New York State Court of Claims

New York State Court of Claims

WANG v. THE STATE OF NEW YORK, #2008-045-019, Claim No. None, Motion No. M-74387


Case Information

1 1.The caption has been amended, sua sponte, to reflect the State of New York as the proper defendant.
Claimant short name:
Footnote (claimant name) :

Footnote (defendant name) :
The caption has been amended, sua sponte, to reflect the State of New York as the proper defendant.
Third-party claimant(s):

Third-party defendant(s):

Claim number(s):
Motion number(s):
Cross-motion number(s):

Claimant’s attorney:
Michael J. Wang, Pro Se
Defendant’s attorney:
Hon. Andrew M. Cuomo, Attorney GeneralBy: Toni E. Logue, Assistant Attorney General
Third-party defendant’s attorney:

Signature date:
May 1, 2008

Official citation:

Appellate results:

See also (multicaptioned case)


The following papers were read and considered by the Court on this motion: Claimant’s “Notice of Claim” with annexed documents and Defendant’s Affirmation in Opposition with annexed Exhibits.

Claimant has brought this motion seeking an order granting permission to file a late claim in this matter pursuant to Court of Claims Act § 10(6). Defendant, the State of New York, has opposed this application.

In a Decision and Order filed February 27, 2008, this Court dismissed claimant’s previously filed claim numbered 114185 on jurisdictional grounds. As part of that Decision and Order the Court denied claimant’s application to file a late claim finding, inter alia, a lack of merit to the proposed claims.

The Court notes that all of the allegations raised in the present application were previously raised in claim 114185. However, claimant has deleted certain references to a breach of contract claim alleged in claim 114185 from the proposed claim attached to this motion. Claimant has also listed different state entities as defendants in the caption of the current proposed claim.

Claimant, Michael J. Wang, alleges, inter alia, in his proposed claim that he received his medical degree from a medical college in China in 1982. He states that on June 14, 2000 defendant agreed to employ him as a second year resident physician in its anesthesiology residency training program. By letter dated September 17, 2001, the American Board of Anesthesiology notified claimant that defendant’s Clinical Competency Committee had reported that his grade for clinical competence was unsatisfactory for the six-month period between January 1 and June 30, 2001. Claimant alleges that this information was false and based on discriminatory intent. On December 4, 2001 defendant dismissed claimant from its training program claiming that it had not received verification of his credentials. Claimant states that he was refused reinstatement into the training program even though defendant received verification of his credentials by January 2002. Claimant asserts that defendant made false statements about his credentials which impeded his ability to secure a position in other residency training programs. Claimant also alleges that defendant falsely reported to the New York State Department of Health, Office of Professional Medical Conduct, that claimant had fraudulently practiced medicine and that he suffered from a substance abuse problem. Lastly, claimant contends, inter alia, that on September 24, 2004 USMLE illegally revoked his privilege to take a medical license examination and prohibited him from seeking employment in the health care field.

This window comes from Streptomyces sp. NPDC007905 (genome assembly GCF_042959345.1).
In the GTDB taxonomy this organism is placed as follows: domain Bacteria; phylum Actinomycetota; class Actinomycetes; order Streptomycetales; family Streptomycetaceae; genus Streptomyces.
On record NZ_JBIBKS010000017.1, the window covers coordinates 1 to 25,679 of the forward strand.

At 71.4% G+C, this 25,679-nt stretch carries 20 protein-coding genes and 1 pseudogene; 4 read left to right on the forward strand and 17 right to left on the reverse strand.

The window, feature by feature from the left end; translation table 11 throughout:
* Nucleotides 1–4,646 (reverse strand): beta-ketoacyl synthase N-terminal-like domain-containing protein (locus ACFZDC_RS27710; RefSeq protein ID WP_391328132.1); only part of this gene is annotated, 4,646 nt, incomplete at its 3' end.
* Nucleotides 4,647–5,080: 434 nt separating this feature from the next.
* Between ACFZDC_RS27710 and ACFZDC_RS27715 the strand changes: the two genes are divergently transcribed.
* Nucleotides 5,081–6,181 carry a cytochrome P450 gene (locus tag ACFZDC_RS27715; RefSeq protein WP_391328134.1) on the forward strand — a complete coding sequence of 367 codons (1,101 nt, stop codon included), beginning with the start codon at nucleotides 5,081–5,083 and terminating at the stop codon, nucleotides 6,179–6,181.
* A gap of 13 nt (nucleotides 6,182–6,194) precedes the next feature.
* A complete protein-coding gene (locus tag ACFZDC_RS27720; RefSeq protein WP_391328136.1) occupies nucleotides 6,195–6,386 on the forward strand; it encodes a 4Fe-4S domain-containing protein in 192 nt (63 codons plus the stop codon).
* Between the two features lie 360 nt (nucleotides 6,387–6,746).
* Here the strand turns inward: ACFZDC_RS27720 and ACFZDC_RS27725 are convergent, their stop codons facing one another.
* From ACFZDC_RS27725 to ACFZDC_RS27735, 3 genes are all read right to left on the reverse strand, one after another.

Claimant has also attached to his proposed claim a copy of a complaint brought before the Disciplinary Hearing Commission of the New York State Bar. The complaint raises numerous allegations concerning the conduct of the assistant attorney general in her defense of the related underlying matters.

It is well settled that “[t]he Court of Claims is vested with broad discretion to grant or deny an application for permission to file a late claim” (Matter of Brown v State of New York, 6 AD3d 756, 757 [2004]). In determining whether relief to file a late claim should be granted the Court must take into consideration the factors set forth in Court of Claims Act § 10(6) (Bay Terrace Coop. Section IV, Inc. v New York State Employees' Retirement Sys. Policemen's & Firemen's Retirement Sys., 55 NY2d 979 [1982]). The factors are not necessarily exhaustive, nor is the presence or absence of any particular one controlling (id.). Those factors are whether the delay in filing the claim was excusable; whether the defendant had notice of the essential facts constituting the claim; whether the defendant had an opportunity to investigate; whether the defendant was substantially prejudiced; whether the claim appears to be meritorious and whether the claimant has any other available remedy. A proposed claim to be filed, containing all of the information set forth in CCA § 11, shall accompany any late claim application.